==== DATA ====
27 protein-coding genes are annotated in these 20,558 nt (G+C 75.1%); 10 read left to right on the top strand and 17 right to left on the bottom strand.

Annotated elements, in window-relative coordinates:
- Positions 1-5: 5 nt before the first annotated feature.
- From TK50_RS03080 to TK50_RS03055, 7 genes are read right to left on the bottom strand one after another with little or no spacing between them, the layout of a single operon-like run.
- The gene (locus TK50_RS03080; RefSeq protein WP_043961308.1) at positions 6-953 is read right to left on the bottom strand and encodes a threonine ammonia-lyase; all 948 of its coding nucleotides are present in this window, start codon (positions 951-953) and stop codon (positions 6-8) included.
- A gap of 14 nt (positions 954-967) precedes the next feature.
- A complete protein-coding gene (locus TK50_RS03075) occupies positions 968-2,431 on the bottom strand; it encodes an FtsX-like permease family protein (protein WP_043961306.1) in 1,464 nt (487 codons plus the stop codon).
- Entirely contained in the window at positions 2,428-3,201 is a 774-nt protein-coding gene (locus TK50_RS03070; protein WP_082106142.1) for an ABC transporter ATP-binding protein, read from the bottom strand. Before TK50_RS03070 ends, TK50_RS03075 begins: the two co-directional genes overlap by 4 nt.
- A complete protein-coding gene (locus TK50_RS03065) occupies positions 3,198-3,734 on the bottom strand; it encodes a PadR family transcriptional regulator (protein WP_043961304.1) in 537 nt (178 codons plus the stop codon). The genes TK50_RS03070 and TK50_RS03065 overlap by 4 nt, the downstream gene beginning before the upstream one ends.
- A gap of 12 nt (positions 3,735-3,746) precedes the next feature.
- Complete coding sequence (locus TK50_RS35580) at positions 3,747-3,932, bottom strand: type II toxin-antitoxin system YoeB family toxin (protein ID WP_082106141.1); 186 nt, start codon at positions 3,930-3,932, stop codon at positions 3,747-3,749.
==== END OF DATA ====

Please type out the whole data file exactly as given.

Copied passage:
27 protein-coding genes are annotated in these 20,558 nt (G+C 75.1%); 10 read left to right on the top strand and 17 right to left on the bottom strand.

Annotated elements, in window-relative coordinates:
- Positions 1-5: 5 nt before the first annotated feature.
- From TK50_RS03080 to TK50_RS03055, 7 genes are read right to left on the bottom strand one after another with little or no spacing between them, the layout of a single operon-like run.
- The gene (locus TK50_RS03080; RefSeq protein WP_043961308.1) at positions 6-953 is read right to left on the bottom strand and encodes a threonine ammonia-lyase; all 948 of its coding nucleotides are present in this window, start codon (positions 951-953) and stop codon (positions 6-8) included.
- A gap of 14 nt (positions 954-967) precedes the next feature.
- A complete protein-coding gene (locus TK50_RS03075) occupies positions 968-2,431 on the bottom strand; it encodes an FtsX-like permease family protein (protein WP_043961306.1) in 1,464 nt (487 codons plus the stop codon).
- Entirely contained in the window at positions 2,428-3,201 is a 774-nt protein-coding gene (locus TK50_RS03070; protein WP_082106142.1) for an ABC transporter ATP-binding protein, read from the bottom strand. Before TK50_RS03070 ends, TK50_RS03075 begins: the two co-directional genes overlap by 4 nt.
- A complete protein-coding gene (locus TK50_RS03065) occupies positions 3,198-3,734 on the bottom strand; it encodes a PadR family transcriptional regulator (protein WP_043961304.1) in 537 nt (178 codons plus the stop codon). The genes TK50_RS03070 and TK50_RS03065 overlap by 4 nt, the downstream gene beginning before the upstream one ends.
- A gap of 12 nt (positions 3,735-3,746) precedes the next feature.
- Complete coding sequence (locus TK50_RS35580) at positions 3,747-3,932, bottom strand: type II toxin-antitoxin system YoeB family toxin (protein ID WP_082106141.1); 186 nt, start codon at positions 3,930-3,932, stop codon at positions 3,747-3,749.